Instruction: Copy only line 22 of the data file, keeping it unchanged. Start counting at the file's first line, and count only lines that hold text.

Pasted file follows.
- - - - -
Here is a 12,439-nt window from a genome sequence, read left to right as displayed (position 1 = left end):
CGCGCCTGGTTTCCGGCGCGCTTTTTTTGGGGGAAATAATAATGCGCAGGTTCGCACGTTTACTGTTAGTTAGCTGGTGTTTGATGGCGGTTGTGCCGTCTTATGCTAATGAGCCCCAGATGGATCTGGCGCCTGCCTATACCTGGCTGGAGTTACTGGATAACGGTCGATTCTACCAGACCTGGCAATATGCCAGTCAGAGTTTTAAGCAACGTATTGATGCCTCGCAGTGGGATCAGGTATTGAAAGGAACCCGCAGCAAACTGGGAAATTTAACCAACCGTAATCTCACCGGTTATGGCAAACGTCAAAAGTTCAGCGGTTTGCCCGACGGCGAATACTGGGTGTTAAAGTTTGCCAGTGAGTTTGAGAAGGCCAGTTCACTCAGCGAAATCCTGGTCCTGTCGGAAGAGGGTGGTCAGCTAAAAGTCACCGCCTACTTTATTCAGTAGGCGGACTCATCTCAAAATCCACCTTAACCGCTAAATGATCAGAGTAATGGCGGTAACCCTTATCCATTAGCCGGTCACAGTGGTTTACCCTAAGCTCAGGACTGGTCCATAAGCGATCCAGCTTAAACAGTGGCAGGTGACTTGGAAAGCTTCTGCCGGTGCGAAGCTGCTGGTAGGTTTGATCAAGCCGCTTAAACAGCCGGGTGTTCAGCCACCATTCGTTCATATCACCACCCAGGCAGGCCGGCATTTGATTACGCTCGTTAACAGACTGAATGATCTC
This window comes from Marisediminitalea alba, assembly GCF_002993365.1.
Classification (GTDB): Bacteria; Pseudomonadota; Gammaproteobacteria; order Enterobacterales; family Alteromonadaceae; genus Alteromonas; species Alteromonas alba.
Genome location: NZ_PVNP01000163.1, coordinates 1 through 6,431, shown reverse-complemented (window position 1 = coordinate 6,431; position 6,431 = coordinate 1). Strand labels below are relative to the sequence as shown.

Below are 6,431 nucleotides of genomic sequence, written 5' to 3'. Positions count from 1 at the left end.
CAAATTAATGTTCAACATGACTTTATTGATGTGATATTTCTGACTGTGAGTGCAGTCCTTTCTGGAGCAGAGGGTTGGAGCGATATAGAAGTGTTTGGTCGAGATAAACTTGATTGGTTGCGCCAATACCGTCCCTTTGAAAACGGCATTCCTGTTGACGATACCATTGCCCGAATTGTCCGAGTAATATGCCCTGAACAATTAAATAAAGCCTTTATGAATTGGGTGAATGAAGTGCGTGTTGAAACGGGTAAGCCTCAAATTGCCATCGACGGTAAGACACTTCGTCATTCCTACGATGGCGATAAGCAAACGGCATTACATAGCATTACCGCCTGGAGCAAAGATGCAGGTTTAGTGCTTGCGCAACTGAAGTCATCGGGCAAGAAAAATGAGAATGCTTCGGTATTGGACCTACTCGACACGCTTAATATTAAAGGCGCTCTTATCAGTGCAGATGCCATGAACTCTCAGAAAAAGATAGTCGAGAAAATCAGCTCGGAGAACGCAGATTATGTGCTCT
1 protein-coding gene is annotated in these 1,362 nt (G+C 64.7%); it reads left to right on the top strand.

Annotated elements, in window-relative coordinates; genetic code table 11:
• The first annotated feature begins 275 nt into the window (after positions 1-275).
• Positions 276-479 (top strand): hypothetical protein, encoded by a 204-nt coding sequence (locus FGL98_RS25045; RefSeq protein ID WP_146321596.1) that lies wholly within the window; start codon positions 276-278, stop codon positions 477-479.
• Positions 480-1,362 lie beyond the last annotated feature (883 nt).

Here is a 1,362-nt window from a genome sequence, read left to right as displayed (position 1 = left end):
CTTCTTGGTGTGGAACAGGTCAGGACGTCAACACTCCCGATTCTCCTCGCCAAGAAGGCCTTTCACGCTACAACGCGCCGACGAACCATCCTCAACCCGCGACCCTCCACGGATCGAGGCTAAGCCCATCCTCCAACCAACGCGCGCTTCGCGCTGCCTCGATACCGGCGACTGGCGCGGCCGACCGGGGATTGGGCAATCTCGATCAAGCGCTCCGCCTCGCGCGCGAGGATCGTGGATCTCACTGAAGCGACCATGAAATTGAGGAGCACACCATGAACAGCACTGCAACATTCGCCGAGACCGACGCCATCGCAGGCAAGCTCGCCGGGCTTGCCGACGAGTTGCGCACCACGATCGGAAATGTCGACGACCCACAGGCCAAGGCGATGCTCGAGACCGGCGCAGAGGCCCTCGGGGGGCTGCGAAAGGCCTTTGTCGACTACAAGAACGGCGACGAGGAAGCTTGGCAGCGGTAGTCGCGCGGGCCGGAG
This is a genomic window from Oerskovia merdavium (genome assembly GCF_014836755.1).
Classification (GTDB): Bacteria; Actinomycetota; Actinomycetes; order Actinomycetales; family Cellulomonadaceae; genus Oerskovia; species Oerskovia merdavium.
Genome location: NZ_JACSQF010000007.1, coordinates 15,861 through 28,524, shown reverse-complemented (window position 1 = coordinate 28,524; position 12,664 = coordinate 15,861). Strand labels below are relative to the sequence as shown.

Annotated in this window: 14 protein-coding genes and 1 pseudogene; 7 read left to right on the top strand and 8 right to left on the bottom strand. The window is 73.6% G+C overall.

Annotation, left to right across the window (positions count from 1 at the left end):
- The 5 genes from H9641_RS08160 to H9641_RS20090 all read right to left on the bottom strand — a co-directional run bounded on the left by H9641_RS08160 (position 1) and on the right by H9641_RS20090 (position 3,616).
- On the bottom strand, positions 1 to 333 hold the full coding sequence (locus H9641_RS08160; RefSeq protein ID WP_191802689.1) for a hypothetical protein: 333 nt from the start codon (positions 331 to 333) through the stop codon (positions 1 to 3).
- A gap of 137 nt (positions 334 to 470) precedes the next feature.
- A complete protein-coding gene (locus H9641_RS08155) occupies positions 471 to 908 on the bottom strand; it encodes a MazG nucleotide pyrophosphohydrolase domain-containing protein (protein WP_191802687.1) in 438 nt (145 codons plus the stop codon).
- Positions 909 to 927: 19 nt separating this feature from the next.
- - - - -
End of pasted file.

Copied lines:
- A gap of 137 nt (positions 334 to 470) precedes the next feature.